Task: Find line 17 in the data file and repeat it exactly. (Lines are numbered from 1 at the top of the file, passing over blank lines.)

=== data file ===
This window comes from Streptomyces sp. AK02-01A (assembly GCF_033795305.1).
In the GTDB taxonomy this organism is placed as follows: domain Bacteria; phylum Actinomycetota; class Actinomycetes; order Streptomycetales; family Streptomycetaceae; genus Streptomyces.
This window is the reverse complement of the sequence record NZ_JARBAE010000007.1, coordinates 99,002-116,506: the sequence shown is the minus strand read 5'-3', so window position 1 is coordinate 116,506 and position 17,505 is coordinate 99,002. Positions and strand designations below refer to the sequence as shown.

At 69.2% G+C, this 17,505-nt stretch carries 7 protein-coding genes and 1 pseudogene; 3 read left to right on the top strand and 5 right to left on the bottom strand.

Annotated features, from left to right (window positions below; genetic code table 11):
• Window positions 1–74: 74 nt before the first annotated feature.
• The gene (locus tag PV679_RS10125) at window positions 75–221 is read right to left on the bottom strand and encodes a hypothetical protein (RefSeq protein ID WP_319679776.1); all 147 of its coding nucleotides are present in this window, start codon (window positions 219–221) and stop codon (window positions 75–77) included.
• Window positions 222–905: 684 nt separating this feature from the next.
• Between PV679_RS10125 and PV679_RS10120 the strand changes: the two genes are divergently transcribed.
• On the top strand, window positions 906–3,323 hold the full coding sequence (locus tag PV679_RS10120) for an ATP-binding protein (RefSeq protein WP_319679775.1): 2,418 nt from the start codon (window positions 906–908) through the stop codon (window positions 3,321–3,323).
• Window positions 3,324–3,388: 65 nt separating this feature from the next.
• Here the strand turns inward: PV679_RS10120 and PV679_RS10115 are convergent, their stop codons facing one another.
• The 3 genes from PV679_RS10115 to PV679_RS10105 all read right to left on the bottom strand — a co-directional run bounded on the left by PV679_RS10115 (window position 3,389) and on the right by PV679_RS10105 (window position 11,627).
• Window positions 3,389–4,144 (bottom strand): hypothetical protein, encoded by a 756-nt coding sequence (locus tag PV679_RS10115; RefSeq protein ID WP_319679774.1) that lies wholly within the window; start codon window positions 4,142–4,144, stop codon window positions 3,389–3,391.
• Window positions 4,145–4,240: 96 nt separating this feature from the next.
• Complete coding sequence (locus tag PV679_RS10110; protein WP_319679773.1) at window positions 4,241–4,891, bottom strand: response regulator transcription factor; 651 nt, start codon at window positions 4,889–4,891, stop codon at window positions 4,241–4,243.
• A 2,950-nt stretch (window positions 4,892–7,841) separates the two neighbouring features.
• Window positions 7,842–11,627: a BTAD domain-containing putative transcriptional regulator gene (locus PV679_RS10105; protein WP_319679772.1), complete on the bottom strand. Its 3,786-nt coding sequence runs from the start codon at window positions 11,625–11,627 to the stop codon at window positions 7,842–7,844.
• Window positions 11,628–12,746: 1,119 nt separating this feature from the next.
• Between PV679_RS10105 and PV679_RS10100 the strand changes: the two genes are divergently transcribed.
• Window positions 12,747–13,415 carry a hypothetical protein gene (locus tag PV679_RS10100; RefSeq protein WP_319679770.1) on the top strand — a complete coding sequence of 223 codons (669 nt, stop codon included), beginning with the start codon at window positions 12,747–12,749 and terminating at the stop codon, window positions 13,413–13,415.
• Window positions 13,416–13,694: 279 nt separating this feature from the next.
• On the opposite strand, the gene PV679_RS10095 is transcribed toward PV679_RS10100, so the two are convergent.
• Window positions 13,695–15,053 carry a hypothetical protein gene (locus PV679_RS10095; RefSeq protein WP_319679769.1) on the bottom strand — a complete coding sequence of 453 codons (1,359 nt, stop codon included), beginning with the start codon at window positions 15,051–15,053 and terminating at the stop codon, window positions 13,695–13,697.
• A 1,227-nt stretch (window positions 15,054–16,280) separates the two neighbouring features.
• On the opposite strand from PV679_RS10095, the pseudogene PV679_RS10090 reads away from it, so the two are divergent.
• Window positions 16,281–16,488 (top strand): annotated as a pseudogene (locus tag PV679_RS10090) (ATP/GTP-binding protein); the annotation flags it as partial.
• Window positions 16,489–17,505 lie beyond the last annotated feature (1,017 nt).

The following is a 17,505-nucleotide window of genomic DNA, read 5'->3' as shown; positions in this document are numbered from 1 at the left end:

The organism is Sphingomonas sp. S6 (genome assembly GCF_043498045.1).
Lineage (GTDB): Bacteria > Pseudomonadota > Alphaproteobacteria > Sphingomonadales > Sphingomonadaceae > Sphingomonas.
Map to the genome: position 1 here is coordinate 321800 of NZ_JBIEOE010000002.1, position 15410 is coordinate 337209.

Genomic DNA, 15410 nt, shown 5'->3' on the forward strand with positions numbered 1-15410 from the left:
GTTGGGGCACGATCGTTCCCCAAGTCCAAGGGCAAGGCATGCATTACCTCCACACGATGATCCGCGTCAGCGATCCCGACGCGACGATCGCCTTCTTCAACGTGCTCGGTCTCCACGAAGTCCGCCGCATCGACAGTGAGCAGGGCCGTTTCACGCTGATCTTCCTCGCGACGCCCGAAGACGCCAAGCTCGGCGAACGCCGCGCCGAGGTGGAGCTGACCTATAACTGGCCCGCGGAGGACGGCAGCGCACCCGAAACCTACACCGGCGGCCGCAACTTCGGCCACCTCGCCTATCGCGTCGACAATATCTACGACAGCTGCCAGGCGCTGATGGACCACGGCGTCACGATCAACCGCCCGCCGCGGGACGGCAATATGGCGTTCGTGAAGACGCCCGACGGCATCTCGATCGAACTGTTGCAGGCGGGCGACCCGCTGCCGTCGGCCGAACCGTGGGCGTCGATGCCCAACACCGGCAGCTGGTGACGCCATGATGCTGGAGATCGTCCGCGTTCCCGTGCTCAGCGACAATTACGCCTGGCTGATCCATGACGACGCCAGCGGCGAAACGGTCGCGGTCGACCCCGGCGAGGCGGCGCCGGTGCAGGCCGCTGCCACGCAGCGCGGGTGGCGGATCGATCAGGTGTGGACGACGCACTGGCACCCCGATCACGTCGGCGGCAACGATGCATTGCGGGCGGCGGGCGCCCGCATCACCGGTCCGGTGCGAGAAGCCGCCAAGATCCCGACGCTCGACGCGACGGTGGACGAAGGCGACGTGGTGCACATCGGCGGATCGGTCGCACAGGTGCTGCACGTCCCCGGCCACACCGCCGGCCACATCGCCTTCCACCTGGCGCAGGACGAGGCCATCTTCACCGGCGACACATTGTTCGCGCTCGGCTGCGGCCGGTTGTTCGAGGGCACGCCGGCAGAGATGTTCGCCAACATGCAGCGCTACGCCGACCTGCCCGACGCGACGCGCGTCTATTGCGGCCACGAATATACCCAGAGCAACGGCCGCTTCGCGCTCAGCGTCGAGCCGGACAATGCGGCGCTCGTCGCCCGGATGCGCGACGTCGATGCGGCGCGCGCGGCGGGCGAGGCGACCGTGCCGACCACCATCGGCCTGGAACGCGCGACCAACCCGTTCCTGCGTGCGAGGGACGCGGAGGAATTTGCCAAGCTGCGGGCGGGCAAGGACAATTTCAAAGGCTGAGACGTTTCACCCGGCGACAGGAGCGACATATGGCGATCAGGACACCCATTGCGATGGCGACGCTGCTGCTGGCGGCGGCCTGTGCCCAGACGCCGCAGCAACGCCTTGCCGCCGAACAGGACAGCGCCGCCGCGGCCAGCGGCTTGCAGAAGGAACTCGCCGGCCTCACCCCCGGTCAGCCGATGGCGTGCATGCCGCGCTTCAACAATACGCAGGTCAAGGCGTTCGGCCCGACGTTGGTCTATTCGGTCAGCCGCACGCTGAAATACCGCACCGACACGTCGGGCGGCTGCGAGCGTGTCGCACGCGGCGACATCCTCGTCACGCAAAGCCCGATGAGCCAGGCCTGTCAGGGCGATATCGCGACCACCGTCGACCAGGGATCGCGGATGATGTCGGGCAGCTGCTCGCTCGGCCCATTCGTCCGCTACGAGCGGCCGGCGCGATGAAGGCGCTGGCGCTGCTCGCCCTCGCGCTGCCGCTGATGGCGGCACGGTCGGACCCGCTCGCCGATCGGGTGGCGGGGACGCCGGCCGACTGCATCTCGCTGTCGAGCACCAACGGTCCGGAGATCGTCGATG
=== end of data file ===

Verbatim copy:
• A 2,950-nt stretch (window positions 4,892–7,841) separates the two neighbouring features.